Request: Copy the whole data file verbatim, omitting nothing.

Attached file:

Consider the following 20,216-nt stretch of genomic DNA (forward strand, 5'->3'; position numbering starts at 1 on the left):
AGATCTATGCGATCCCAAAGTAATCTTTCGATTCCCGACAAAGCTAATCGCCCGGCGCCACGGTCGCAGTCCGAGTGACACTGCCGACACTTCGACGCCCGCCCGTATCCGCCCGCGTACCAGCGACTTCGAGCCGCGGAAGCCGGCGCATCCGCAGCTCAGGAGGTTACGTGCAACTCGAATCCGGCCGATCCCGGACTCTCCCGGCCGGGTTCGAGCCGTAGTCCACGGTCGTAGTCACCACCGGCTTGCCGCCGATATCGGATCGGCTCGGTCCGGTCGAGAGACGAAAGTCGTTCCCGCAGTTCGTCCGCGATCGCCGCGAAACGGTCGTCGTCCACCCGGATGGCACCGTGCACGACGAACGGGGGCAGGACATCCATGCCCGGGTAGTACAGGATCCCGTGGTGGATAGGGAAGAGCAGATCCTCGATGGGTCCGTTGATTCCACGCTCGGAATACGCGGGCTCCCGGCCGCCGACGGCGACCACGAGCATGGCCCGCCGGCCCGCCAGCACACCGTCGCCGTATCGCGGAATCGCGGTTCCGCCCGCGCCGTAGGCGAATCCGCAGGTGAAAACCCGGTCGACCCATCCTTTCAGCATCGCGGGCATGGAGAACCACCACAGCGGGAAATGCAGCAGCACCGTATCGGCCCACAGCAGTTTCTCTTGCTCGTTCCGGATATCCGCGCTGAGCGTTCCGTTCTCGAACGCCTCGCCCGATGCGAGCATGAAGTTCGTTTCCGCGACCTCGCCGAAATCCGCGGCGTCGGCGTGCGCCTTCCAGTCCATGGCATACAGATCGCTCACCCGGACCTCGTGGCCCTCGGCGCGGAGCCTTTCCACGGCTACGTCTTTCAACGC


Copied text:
Consider the following 20,216-nt stretch of genomic DNA (forward strand, 5'->3'; position numbering starts at 1 on the left):
AGATCTATGCGATCCCAAAGTAATCTTTCGATTCCCGACAAAGCTAATCGCCCGGCGCCACGGTCGCAGTCCGAGTGACACTGCCGACACTTCGACGCCCGCCCGTATCCGCCCGCGTACCAGCGACTTCGAGCCGCGGAAGCCGGCGCATCCGCAGCTCAGGAGGTTACGTGCAACTCGAATCCGGCCGATCCCGGACTCTCCCGGCCGGGTTCGAGCCGTAGTCCACGGTCGTAGTCACCACCGGCTTGCCGCCGATATCGGATCGGCTCGGTCCGGTCGAGAGACGAAAGTCGTTCCCGCAGTTCGTCCGCGATCGCCGCGAAACGGTCGTCGTCCACCCGGATGGCACCGTGCACGACGAACGGGGGCAGGACATCCATGCCCGGGTAGTACAGGATCCCGTGGTGGATAGGGAAGAGCAGATCCTCGATGGGTCCGTTGATTCCACGCTCGGAATACGCGGGCTCCCGGCCGCCGACGGCGACCACGAGCATGGCCCGCCGGCCCGCCAGCACACCGTCGCCGTATCGCGGAATCGCGGTTCCGCCCGCGCCGTAGGCGAATCCGCAGGTGAAAACCCGGTCGACCCATCCTTTCAGCATCGCGGGCATGGAGAACCACCACAGCGGGAAATGCAGCAGCACCGTATCGGCCCACAGCAGTTTCTCTTGCTCGTTCCGGATATCCGCGCTGAGCGTTCCGTTCTCGAACGCCTCGCCCGATGCGAGCATGAAGTTCGTTTCCGCGACCTCGCCGAAATCCGCGGCGTCGGCGTGCGCCTTCCAGTCCATGGCATACAGATCGCTCACCCGGACCTCGTGGCCCTCGGCGCGGAGCCTTTCCACGGCTACGTCTTTCAACGC